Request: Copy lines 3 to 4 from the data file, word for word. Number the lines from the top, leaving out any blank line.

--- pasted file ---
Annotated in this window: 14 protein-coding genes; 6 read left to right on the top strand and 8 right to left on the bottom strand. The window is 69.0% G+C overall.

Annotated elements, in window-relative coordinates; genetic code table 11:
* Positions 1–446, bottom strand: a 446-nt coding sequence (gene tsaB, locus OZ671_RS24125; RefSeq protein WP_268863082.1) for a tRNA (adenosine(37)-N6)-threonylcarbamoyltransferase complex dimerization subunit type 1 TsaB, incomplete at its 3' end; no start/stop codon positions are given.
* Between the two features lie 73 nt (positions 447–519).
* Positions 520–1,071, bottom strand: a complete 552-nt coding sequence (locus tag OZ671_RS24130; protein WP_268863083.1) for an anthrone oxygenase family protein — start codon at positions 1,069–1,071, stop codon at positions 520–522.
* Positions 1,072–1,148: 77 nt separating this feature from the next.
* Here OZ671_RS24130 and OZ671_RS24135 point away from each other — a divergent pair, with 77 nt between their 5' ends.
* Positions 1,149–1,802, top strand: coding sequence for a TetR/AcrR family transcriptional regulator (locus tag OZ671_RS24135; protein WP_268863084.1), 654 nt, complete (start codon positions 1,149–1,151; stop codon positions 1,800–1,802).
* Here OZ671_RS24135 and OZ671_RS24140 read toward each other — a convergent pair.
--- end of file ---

* Positions 1–446, bottom strand: a 446-nt coding sequence (gene tsaB, locus OZ671_RS24125; RefSeq protein WP_268863082.1) for a tRNA (adenosine(37)-N6)-threonylcarbamoyltransferase complex dimerization subunit type 1 TsaB, incomplete at its 3' end; no start/stop codon positions are given.
* Between the two features lie 73 nt (positions 447–519).